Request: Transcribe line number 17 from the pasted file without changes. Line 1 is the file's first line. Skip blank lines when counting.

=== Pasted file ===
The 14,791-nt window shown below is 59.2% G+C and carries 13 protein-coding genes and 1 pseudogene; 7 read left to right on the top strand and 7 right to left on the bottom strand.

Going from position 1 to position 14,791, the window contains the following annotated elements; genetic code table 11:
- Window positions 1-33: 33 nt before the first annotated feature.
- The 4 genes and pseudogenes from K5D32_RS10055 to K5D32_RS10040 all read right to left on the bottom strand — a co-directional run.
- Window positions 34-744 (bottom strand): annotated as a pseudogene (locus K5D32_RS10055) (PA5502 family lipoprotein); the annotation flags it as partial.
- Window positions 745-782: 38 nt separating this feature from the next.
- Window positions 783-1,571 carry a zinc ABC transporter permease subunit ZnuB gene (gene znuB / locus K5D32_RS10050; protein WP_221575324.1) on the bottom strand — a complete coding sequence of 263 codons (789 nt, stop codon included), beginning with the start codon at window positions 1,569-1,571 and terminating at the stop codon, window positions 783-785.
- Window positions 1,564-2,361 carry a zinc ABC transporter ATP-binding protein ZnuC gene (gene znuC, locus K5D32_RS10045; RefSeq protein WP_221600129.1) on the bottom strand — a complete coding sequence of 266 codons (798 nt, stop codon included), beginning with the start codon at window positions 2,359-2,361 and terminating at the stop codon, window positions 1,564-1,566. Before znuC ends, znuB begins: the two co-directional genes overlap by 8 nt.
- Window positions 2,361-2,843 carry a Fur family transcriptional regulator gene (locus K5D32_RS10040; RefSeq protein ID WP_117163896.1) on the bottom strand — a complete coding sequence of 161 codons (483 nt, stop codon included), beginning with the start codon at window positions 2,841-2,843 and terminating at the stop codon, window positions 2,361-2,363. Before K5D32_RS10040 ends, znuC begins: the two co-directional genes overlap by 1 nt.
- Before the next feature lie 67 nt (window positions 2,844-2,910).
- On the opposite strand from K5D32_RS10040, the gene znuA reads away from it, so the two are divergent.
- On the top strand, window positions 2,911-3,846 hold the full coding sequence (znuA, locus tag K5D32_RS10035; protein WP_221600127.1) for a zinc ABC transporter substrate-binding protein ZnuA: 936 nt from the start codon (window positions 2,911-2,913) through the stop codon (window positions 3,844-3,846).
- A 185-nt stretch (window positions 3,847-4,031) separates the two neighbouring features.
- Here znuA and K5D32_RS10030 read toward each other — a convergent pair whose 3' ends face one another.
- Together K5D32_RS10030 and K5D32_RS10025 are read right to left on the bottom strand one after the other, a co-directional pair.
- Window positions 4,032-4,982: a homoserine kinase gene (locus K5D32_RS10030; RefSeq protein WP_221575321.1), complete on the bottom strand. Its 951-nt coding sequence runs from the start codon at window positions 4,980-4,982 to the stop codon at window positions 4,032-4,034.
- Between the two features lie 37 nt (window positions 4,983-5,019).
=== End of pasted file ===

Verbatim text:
- Between the two features lie 37 nt (window positions 4,983-5,019).